Eight separate flaws, known collectively as "BlueBorne" by researchers at security firm Armis, affect devices with the Bluetooth short-range wireless protocol.
The more serious flaws allow an attacker to gain control of affected devices and their data, and steal sensitive business data from corporate networks. Malware exploiting the attack vector may be particularly virulent by passing peer-to-peer and jumping laterally, infecting adjacent devices when Bluetooth is switched on, said the researchers.
A single infected device moving through a busy office past dozens of people with phones, tablets, or computers with Bluetooth switched on could cause a rapid infection across networks -- leading to network infiltration, ransomware attacks, or data theft.
Armis, which has a commercial stake in the IoT security space, warned that the attack vector can be exploited silently. And, though the attacks require close proximity to a vulnerable device, no interaction with a victim is needed, said the researchers.
Exploiting the flaws relies on bypassing various authentication methods to take over a device. In other cases, the vulnerabilities can be used to intercept traffic between affected devices. To launch an attack, malware can connect to a target device and remotely execute code on the phone, tablet, computer, or smart device, which lets the malware spread further to other devices.
"These silent attacks are invisible to traditional security controls and procedures," said Yevgeny Dibrov, Armis' chief executive. "Companies don't monitor these types of device-to-device connections in their environment, so they can't see these attacks or stop them."
The "undetectable" flaws, said researchers, put the majority of devices around the world at risk -- at least 5.3 billion devices -- including Windows, Android, Linux, and Apple devices.
It's thought to be the most widescale set of vulnerabilities based on the number of devices affected.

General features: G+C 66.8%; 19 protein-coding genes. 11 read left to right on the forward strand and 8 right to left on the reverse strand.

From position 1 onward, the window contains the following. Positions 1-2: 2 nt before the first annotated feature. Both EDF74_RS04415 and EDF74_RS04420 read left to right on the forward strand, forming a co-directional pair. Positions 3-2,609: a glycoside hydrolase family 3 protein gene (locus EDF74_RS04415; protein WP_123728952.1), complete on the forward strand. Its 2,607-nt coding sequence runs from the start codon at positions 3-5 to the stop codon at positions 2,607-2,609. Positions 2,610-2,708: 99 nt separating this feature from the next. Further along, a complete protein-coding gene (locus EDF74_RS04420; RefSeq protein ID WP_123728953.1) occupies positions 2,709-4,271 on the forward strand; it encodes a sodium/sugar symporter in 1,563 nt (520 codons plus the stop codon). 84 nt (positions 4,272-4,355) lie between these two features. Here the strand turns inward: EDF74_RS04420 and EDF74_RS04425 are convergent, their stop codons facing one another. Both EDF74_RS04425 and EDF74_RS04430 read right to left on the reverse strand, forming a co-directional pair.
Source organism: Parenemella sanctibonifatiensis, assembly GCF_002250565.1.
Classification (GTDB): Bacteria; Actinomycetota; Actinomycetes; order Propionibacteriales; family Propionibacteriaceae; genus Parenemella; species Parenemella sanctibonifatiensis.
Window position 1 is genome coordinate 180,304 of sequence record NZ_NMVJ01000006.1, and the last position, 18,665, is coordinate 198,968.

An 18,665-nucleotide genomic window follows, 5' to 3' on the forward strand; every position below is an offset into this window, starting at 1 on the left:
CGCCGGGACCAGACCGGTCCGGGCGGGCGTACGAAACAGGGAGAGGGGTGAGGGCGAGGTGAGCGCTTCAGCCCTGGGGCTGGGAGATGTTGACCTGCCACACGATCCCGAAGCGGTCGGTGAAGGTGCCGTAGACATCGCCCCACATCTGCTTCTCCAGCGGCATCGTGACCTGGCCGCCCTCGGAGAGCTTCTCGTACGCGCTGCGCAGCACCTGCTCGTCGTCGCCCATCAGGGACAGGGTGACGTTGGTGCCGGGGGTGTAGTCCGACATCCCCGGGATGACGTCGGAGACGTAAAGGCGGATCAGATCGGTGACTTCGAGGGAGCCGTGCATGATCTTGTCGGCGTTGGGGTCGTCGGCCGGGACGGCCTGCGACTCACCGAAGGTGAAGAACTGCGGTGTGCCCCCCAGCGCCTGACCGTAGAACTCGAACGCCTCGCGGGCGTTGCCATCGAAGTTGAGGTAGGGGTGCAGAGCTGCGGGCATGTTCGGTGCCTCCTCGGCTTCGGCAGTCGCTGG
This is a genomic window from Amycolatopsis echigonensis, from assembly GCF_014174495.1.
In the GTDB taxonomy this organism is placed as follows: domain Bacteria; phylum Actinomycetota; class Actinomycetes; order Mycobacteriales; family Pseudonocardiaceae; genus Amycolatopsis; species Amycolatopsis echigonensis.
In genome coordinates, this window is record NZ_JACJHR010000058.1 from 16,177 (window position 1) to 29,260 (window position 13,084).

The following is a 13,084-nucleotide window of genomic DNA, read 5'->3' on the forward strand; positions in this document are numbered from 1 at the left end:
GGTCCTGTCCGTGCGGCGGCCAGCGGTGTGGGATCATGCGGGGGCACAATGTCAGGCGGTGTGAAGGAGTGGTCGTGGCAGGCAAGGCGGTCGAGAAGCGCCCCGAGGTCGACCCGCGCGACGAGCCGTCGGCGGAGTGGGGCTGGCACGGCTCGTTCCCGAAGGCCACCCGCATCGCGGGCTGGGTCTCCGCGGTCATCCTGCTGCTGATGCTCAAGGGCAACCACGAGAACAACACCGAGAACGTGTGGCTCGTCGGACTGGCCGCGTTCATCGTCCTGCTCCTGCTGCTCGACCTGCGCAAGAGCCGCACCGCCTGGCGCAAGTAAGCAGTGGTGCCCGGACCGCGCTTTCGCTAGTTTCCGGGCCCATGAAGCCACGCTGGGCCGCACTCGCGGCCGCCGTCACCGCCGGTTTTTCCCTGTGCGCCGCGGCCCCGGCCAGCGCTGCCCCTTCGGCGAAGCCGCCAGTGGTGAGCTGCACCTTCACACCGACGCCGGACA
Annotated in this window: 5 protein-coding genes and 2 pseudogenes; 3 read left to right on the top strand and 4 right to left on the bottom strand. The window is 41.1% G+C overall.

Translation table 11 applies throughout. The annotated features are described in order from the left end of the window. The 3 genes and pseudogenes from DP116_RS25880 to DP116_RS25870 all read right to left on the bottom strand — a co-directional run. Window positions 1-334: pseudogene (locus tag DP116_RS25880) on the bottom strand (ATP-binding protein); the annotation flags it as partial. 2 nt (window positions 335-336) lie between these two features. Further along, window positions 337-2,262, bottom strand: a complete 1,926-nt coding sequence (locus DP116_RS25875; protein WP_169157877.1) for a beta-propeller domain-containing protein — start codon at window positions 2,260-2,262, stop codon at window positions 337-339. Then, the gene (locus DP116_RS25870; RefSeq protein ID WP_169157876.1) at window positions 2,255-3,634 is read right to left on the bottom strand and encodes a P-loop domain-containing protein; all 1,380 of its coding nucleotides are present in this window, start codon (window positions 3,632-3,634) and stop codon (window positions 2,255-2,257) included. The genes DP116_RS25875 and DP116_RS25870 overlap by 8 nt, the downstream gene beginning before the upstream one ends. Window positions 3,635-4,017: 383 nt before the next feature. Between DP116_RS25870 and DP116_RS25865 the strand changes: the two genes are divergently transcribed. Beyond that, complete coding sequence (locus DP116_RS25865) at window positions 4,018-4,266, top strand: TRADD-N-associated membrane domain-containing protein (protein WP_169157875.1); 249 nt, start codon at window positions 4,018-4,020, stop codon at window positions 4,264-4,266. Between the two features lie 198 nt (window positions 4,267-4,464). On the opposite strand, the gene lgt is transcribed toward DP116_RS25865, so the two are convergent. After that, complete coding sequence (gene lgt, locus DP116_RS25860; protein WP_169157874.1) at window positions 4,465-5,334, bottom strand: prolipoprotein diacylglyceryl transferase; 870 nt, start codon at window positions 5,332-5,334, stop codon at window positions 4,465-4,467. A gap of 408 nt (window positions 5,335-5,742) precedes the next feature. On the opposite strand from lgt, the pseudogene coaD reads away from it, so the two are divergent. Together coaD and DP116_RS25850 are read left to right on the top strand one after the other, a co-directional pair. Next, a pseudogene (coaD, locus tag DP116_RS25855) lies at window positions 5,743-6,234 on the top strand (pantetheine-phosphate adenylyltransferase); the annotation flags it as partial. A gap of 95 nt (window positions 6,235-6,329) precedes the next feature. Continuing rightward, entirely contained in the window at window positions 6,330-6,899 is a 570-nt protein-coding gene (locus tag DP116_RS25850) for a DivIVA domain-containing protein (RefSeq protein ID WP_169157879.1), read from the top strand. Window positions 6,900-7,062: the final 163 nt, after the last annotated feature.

While the vulnerabilities vary by severity and platform, the worst affected are Android devices, and older iPhones and iPads.
The majority of Android phones, tablets, and wearables -- except devices only with Bluetooth Low Energy -- are vulnerable to two memory corruption-based remote code execution flaws, an information leak bug, and a data intercepting man-in-the-middle attack.
Several popular phones, including Google's Pixel and Samsung Galaxy devices are vulnerable. ZDNet's own testing, using Armis' app to check local and nearby Android devices for the vulnerabilities, shows several BlackBerry phones are at risk, as well as other Android devices.
Apple fixed its share of the vulnerabilities in iOS 10, which 89 percent of all users are using as of early September. But that still puts millions of older iPhone 4s handsets that are ineligible for the latest update devices, as well as all other devices running iOS 9.5.3 and lower, at risk.
Windows machines with Bluetooth are also at risk of a vulnerability that lets an attacker invisibly intercepting or rerouting wireless traffic by creating a malicious networking interface on the device.
Several Linux-based devices and machines dating back to late-2011 are also at risk of complete remote takeover, including Tizen devices -- notably Samsung's Gear S3 smart watch, several Samsung televisions, and a handful of drone models. (Armis said that the electronics giant was contacted several times but did not respond. When reached, a Samsung spokesperson did not provide comment.)
For the regular consumer, there's good news and bad news.
Several companies, including software and device makers, were notified of the vulnerabilities in April and have since rolled out patches. The majority of newer phones, tablets, and some computers have already been fixed.
But many older devices will not be patched.
Google is patching Android 4.4.4 KitKat and later, leaving fewer than one-in-ten older Android devices without the patches. A Google spokesperson said the company "will continue working with other affected platforms across the industry to develop protections that help keep users safe."
Microsoft said in an emailed statement that it patched its Windows-focused vulnerability back in July, but "withheld disclosure until other vendors could develop and release updates." Windows Phones are not affected.
Those who are affected but can't get patches are advised to leave Bluetooth switched off.
"The vulnerabilities described above, and the related exploitation techniques are not very complex," said the researchers in the technical paper.
Part of the blame for these flaws falls on how device makers have implemented the overly complex Bluetooth protocol across devices over the years, which is where many of the weak spots are found.
"In some areas the Bluetooth specifications leave too much room for interpretation, causing fragmented methods of implementation in the various platforms, making each of them more likely to contain a vulnerability of its own," the company said. "This is why the vulnerabilities which comprise BlueBorne are based on the various implementations of the Bluetooth protocol, and are more prevalent and severe than those of recent years."
"The research illustrates the types of threats facing us in this new connected age," said Dibrov.